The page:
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Divided We Stand

Divided We Stand
New book about the 2020 election.

Monday, February 4, 2019

Democrats and Republicans, Race and Gender

In Defying the Odds, we talk about the social and economic divides that enabled Trump to enter the White House.

Jonathan Martin at NYT writes about the duality of politics today, and the backlash to Trump.
The irony was difficult to miss: on the same day that racist images surfaced from Democratic Gov. Ralph Northam’s medical school yearbook page, Senator Cory Booker announced his bid to become the nation’s second black president and entered what is the most diverse campaign field in history.
The largest class of women were just sworn into Congress last month. The congressional black and Hispanic caucuses are as big as they have ever been. Several Democratic candidates for president — female, black, Hispanic, Asian-American, gay — reflect the diversity of the country. And on Tuesday night, a leading African-American politician, Stacey Abrams of Georgia, will appear before millions to give the Democratic response to the State of the Union.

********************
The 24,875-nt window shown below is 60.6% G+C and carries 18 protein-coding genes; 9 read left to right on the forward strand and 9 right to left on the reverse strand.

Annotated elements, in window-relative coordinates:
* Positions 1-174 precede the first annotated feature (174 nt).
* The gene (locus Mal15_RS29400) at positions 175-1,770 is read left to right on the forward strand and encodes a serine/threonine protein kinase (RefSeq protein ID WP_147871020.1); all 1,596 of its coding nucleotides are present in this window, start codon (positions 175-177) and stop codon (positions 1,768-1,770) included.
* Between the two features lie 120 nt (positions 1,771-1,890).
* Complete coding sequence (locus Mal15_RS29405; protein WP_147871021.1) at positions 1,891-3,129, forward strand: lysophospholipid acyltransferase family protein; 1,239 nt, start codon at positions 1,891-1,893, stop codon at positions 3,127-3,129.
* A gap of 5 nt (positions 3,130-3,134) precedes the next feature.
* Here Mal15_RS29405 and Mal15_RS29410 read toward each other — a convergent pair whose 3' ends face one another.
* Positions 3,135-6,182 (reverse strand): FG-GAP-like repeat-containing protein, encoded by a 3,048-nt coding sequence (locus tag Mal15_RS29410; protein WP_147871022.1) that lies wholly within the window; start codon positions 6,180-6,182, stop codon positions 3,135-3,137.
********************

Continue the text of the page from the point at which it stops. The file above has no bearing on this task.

But the president is also reshaping Democratic politics in far-reaching ways: His divisive behavior, and the Republican silence that often meets it, has pushed Democrats to try to set an example by aggressively confronting current and past misconduct in their own ranks, as they did with Mr. Northam, the Virginia leader who has admitted to one racist episode — wearing blackface at a dance contest — and has struggled to explain a racist photo and the nickname “coonman” on his yearbook pages.
And since Mr. Trump’s election, Democrats are also speaking far more bluntly about issues of race and identity at a time when their base is increasingly made up of people of color and white progressives.
In doing so, Democrats have been giving no quarter to their own. Al Franken, the former Minnesota senator, found that out in 2017, when his own colleagues gave him little choice but to resign in the wake of sexual harassment accusations. Some Democrats were concerned that party leaders like Senator Kirsten Gillibrand were moving too fast against one of their own, Mr. Franken; Ms. Gillibrand defended her stand and is now running for president, partly on her commitment to gender equality.